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The Push To Provide Free Attorneys For People Facing Eviction

ARI SHAPIRO, HOST:

Federal relief money and a moratorium on evictions due to the pandemic has so far prevented a massive surge in people losing their housing, but plenty of renters are still ending up in eviction court. A growing trend is to offer them free legal help. Matt Bloom of member station KUNC reports from Boulder, Colo.

(SOUNDBITE OF PAPERS SHUFFLING)

MATT BLOOM, BYLINE: On the coffee table inside her living room, Christie DeFurio is sifting through a thick stack of paperwork. It's from earlier this year, when her landlord tried to evict her from her one-bedroom apartment for falling behind on rent.

CHRISTIE DEFURIO: So that's the demand for rent or possession, and I owed over $10,000.

BLOOM: At first, she got protection from the federal pandemic eviction moratorium. But when she got into a conflict with neighbors, her case landed in court. There, DeFurio, like most renters, didn't have a lawyer. She felt lost.

DEFURIO: 'Cause it's set up to be confusing, I think, on purpose, so that people - like, the normal person, is confused and overwhelmed and intimidated.

BLOOM: To her surprise, though, the judge told her the city already had a lawyer to represent her for free. Last November, Boulder voters passed an initiative that provides a lawyer for every renter going through eviction. The so-called Right to Counsel program has already prevented dozens of evictions since launching earlier this year.

THOM WARD: It's most common for individuals to come in, to be scared, to feel overwhelmed, to have no idea what to do.

BLOOM: Thom Ward, an attorney with the program, advises tenants of their rights and helps them better negotiate deals with landlords.

WARD: So it's my goal to keep this from being - an eviction from being on a tenant's record.

BLOOM: An important step because prior eviction can make it harder to rent in the future. Boulder has joined at least six other cities in giving all renters facing eviction the right to free legal help. San Francisco and New York City have done so for over two years. Emily Benfer is a law professor at Wake Forest University who specializes in housing issues.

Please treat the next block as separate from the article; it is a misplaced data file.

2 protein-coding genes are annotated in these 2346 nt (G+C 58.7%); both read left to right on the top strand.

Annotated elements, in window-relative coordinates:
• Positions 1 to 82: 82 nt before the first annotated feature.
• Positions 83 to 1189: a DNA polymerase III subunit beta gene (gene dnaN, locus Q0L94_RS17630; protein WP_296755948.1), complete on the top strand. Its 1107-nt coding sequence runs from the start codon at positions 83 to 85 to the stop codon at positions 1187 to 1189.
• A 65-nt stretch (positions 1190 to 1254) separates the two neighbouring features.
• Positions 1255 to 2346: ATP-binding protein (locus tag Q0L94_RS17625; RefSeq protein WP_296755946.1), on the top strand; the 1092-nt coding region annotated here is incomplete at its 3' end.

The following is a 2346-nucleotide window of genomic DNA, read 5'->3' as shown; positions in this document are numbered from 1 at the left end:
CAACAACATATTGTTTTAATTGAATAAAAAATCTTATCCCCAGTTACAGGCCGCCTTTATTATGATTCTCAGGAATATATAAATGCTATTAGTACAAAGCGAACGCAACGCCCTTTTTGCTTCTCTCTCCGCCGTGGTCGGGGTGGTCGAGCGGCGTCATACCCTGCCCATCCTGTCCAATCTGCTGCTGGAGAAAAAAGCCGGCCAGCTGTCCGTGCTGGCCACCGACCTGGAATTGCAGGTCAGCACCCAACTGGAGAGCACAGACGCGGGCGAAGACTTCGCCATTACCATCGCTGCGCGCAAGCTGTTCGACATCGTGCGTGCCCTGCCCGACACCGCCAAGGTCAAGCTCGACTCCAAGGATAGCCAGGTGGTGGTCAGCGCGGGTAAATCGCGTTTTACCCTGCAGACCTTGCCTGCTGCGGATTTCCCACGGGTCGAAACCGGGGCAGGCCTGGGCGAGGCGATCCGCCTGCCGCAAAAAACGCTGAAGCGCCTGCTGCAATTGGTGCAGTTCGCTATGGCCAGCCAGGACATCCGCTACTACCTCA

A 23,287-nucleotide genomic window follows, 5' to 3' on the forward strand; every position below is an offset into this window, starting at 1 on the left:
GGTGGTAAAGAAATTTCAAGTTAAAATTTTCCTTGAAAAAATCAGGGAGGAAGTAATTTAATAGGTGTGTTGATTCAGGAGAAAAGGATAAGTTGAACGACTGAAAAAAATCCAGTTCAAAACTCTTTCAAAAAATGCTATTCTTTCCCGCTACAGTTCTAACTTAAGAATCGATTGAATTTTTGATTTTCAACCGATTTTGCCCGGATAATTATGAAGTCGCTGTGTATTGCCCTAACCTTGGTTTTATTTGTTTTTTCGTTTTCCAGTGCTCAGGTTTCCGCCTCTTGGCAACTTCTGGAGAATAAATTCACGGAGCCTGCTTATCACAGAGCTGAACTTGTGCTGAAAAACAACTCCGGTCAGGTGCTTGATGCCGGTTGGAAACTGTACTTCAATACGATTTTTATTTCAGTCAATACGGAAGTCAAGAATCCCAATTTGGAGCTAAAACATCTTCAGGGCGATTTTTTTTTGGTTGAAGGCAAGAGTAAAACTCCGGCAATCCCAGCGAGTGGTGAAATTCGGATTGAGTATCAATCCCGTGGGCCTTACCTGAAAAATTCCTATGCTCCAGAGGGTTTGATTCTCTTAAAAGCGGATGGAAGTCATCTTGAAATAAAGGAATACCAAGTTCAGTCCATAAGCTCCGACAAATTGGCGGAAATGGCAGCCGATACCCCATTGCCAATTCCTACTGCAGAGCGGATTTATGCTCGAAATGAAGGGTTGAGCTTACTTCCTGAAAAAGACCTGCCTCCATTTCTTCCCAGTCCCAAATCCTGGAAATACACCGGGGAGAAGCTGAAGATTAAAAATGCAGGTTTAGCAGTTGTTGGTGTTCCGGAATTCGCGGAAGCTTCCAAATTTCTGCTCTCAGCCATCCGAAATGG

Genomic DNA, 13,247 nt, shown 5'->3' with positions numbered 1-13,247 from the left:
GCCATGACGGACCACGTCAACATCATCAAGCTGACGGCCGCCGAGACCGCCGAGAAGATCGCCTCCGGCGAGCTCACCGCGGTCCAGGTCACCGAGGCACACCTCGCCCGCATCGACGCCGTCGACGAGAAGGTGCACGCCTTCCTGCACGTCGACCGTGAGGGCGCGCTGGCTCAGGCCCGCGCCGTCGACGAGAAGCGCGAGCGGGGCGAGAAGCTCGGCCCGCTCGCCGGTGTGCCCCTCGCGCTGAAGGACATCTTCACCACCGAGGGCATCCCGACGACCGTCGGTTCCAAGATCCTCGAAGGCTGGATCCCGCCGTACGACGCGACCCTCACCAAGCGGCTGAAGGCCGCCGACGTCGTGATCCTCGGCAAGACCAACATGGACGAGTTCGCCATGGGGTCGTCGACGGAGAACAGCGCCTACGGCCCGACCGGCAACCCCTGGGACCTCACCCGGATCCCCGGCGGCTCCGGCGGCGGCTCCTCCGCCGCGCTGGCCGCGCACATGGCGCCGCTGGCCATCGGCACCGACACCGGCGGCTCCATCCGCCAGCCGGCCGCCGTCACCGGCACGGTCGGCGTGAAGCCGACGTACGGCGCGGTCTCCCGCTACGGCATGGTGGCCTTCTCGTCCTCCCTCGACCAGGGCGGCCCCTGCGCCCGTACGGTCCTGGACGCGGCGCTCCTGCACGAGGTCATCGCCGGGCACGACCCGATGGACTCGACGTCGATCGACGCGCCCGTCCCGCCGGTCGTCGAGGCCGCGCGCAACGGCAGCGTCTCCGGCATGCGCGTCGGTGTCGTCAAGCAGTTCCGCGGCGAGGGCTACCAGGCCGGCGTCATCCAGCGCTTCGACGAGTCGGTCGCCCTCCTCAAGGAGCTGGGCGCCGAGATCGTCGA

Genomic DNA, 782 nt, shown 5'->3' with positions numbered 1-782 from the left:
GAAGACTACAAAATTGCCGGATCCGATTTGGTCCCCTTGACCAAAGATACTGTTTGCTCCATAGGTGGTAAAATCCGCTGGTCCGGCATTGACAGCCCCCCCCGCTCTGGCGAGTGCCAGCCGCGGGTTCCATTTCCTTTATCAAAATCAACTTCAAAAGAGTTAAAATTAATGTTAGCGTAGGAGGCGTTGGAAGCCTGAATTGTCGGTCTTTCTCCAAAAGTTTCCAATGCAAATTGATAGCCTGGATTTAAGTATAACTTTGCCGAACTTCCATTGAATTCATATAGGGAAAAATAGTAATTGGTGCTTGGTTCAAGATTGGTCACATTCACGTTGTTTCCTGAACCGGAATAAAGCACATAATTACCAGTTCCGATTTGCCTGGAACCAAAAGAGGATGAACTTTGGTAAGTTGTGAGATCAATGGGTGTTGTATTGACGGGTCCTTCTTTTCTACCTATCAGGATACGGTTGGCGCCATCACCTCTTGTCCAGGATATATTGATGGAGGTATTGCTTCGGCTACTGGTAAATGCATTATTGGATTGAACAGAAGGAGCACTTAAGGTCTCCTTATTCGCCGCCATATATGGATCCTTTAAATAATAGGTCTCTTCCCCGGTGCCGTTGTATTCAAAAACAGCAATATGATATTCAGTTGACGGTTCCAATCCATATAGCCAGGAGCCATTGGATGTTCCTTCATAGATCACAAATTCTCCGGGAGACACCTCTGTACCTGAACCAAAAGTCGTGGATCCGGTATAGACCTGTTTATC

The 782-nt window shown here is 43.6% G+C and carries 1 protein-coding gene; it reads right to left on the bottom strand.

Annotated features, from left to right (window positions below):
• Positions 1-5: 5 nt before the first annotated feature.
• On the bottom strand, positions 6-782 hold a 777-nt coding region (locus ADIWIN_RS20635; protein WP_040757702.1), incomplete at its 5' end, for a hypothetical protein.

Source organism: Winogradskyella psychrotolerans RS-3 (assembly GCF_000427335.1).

EMILY BENFER: Right to Counsel is one of the most important and successful interventions that has an incredibly strong evidence base.

BLOOM: A study found that 84% of tenants in New York who got a lawyer were able to avoid eviction. Women in low-income communities of color benefited most. Benfer says the pandemic has only increased interest in this type of resource for renters.

BENFER: I think the heightened risk of eviction right now has certainly drawn attention to this crisis, and policymakers across the country are asking the question, how can we intervene?

BLOOM: Just this month, Maryland state legislature approved Right to Counsel statewide. Bills are now pending in at least six other states, including Nebraska, Washington state and Indiana. But Boulder landlord Tim Bentz says somebody has to pay for the free attorneys. He owns more than 300 rental properties.

TIM BENTZ: In my case, it's I think 35, $36,000 a year, which is a lot of money.

BLOOM: Boulder's lawyers are paid via an annual $75 per unit tax on landlords. He says many property owners pass along that cost to renters.

BENTZ: It makes it that much more difficult for tenants to afford to live here when they have to pay fees.

BLOOM: Other cities use general tax revenue instead of fees on landlords. Proposed legislation in other states would do that, too, or tap COVID-19 stimulus dollars. The Consumer Financial Protection Bureau estimates more than 8 million households are behind on rent. The federal moratorium on evictions due to the pandemic is set to expire June 30.

For NPR News, I'm Matt Bloom in Boulder.

(SOUNDBITE OF MUSIC) Transcript provided by NPR, Copyright NPR.